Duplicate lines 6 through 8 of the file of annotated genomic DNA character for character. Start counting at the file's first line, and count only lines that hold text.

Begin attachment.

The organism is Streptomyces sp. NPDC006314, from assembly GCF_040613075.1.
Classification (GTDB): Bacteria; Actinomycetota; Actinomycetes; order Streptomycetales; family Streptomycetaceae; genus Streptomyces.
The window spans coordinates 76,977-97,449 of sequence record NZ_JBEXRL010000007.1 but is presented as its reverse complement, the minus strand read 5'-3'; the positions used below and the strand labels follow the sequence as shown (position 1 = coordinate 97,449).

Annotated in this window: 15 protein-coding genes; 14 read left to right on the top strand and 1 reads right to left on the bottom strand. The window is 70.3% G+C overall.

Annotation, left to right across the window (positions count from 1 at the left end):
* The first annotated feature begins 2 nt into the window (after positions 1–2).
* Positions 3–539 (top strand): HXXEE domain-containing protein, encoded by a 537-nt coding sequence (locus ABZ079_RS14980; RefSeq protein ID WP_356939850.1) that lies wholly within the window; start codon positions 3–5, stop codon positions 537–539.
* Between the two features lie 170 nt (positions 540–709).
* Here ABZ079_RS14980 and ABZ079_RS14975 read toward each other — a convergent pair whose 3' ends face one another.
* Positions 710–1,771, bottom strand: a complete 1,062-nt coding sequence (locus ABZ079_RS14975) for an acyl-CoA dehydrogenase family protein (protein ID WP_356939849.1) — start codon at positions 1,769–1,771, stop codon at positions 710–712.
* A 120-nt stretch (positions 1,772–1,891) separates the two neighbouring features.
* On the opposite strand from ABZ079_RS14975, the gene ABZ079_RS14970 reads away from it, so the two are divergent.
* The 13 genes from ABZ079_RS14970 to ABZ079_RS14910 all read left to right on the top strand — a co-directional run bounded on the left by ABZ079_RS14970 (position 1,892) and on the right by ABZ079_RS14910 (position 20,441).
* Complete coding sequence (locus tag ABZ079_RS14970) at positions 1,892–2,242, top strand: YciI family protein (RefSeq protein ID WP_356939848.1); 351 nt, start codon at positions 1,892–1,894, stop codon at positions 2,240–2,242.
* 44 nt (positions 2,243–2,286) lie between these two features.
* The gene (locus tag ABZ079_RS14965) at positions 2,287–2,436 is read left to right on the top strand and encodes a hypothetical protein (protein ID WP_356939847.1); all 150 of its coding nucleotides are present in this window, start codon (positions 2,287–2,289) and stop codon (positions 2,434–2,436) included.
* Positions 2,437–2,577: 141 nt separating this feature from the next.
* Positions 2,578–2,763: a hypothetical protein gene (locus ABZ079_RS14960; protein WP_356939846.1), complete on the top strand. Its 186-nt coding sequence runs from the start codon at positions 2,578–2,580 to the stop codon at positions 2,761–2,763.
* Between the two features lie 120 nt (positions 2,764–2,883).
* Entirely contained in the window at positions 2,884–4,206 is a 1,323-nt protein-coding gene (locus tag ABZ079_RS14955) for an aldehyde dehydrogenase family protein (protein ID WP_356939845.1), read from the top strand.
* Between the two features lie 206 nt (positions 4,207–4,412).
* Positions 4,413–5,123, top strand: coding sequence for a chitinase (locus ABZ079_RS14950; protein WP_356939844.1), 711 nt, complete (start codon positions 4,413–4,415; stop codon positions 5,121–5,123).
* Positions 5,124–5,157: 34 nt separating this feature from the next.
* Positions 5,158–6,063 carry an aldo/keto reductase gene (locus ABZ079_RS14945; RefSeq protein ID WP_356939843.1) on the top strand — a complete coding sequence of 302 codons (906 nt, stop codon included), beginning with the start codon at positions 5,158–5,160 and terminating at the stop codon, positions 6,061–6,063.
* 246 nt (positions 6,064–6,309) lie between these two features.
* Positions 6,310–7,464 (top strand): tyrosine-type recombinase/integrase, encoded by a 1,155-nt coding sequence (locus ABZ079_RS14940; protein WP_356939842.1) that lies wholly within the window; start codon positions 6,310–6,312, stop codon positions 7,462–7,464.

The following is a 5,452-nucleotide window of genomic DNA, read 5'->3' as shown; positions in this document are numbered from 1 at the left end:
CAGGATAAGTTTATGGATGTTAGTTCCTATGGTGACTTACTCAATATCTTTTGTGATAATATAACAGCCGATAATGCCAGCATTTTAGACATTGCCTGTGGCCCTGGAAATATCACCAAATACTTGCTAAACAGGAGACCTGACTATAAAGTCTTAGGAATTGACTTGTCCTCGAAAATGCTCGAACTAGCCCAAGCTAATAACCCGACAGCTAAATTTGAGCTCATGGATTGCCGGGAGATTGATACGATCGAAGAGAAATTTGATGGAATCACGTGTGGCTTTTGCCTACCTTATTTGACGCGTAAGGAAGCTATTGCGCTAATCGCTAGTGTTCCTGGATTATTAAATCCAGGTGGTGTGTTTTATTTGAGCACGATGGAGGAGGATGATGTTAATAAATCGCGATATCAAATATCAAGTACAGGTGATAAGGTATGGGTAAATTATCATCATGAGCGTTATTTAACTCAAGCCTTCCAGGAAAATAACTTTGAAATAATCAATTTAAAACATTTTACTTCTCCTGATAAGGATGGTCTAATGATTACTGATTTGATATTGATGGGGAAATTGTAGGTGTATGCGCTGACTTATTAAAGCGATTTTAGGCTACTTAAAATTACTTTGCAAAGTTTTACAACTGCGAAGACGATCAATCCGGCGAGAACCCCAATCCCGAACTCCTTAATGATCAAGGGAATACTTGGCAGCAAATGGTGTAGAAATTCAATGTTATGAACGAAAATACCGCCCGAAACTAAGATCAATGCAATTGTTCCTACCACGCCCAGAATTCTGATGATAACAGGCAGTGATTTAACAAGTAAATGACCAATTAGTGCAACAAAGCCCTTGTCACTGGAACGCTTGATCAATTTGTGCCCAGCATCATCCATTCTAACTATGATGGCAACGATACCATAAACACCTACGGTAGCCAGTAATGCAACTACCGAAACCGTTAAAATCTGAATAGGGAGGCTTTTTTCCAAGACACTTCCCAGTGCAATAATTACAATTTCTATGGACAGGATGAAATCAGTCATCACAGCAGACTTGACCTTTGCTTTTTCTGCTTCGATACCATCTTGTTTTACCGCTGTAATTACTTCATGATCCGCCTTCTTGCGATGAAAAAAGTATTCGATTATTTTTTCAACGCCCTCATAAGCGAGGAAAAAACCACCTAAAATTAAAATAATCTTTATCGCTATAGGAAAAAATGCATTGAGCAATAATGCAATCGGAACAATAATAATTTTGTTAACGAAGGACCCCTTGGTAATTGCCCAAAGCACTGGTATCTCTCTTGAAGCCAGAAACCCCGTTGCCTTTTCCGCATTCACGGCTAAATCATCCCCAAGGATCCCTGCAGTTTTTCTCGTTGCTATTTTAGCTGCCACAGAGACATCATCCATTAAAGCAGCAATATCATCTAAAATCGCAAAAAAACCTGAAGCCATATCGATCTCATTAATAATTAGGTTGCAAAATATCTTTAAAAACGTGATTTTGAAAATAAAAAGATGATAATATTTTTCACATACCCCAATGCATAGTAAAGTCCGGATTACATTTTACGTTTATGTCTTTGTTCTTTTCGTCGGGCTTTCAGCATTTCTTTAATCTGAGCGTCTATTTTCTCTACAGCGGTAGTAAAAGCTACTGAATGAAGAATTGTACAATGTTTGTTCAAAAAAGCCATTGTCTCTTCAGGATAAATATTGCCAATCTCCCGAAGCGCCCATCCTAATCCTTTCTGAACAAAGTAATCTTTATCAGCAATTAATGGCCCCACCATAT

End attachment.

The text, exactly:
* The first annotated feature begins 2 nt into the window (after positions 1–2).
* Positions 3–539 (top strand): HXXEE domain-containing protein, encoded by a 537-nt coding sequence (locus ABZ079_RS14980; RefSeq protein ID WP_356939850.1) that lies wholly within the window; start codon positions 3–5, stop codon positions 537–539.
* Between the two features lie 170 nt (positions 540–709).